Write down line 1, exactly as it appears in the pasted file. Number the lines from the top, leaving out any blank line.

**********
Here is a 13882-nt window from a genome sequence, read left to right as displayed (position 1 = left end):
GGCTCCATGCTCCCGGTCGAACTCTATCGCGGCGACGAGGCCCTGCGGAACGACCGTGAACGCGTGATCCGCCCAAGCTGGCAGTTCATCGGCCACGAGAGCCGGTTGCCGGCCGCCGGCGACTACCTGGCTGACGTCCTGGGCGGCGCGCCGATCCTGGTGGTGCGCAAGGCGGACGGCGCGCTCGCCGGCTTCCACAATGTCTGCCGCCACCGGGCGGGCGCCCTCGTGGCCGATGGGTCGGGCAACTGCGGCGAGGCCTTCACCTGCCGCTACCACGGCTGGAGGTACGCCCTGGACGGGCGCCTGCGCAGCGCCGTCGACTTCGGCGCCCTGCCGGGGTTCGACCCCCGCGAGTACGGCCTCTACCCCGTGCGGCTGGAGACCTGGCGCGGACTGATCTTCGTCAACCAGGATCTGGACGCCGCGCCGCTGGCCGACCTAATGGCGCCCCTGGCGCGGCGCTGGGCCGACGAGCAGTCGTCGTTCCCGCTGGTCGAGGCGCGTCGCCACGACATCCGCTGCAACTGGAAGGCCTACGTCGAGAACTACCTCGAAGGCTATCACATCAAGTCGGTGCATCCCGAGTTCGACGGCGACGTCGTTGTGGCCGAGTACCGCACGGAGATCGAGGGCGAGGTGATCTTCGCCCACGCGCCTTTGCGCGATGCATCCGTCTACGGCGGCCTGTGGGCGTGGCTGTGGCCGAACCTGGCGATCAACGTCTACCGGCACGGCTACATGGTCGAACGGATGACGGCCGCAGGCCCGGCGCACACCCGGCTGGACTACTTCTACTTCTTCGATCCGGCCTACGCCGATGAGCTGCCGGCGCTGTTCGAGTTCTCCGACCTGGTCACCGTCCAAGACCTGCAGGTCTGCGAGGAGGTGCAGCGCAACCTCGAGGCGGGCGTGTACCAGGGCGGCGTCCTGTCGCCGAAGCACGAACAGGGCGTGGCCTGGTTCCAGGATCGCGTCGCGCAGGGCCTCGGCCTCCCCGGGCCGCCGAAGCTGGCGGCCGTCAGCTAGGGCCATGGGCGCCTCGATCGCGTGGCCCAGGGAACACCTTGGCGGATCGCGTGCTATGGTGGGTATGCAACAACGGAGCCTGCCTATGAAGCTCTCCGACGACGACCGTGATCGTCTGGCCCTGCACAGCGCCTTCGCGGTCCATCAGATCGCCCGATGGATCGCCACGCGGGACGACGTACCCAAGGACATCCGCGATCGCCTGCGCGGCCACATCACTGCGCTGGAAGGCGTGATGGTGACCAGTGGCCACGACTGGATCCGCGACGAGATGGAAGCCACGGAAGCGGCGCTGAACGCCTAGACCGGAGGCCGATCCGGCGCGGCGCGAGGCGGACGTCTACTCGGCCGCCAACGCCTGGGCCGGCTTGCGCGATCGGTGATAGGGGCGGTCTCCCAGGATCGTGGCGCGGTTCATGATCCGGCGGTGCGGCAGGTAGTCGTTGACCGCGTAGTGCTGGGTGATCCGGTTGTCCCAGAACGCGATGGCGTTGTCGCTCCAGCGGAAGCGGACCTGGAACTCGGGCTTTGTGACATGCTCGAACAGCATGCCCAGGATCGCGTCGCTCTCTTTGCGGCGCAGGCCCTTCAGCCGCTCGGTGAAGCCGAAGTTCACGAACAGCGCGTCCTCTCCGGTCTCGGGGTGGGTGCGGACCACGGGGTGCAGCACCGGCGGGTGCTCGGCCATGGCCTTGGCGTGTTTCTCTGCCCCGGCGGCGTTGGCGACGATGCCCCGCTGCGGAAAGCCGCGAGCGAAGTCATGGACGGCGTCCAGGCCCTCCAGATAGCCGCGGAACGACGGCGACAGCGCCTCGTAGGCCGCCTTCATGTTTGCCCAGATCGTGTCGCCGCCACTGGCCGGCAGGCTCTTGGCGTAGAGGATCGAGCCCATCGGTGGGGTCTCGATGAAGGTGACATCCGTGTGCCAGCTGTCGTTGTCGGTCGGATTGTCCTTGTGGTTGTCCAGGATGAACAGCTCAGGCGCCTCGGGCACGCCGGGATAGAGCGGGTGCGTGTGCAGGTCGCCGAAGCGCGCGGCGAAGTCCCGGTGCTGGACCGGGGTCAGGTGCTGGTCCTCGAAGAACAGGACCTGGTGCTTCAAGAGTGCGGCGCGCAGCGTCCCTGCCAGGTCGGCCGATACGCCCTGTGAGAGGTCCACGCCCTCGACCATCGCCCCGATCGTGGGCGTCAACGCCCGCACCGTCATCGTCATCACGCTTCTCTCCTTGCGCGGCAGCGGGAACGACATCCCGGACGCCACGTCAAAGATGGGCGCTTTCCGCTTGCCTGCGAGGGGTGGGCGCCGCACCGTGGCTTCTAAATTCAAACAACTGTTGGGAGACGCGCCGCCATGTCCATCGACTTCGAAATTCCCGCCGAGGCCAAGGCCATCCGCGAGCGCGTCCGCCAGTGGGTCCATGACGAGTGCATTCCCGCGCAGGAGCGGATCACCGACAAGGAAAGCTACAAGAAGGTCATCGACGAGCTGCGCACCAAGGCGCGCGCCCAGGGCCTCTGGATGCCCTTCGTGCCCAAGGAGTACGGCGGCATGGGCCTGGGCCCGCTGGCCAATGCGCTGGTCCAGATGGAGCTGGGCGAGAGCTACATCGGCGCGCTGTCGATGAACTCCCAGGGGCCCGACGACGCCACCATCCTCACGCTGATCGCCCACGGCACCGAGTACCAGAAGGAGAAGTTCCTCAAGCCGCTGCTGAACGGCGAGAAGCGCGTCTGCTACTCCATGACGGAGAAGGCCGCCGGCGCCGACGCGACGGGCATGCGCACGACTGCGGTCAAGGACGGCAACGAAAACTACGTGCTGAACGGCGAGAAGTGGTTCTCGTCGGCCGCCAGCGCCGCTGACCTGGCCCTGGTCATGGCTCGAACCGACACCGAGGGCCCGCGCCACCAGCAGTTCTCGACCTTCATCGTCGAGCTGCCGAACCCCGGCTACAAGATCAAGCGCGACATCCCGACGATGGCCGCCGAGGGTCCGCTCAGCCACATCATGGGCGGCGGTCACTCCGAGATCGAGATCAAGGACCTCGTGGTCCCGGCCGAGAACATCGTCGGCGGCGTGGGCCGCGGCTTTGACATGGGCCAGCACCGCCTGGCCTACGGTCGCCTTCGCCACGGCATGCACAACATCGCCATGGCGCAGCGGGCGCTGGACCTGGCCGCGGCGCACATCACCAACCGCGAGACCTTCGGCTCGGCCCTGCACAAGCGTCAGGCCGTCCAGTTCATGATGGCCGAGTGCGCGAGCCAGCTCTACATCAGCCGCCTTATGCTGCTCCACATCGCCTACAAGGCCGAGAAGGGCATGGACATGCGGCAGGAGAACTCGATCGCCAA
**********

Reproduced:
Here is a 13882-nt window from a genome sequence, read left to right as displayed (position 1 = left end):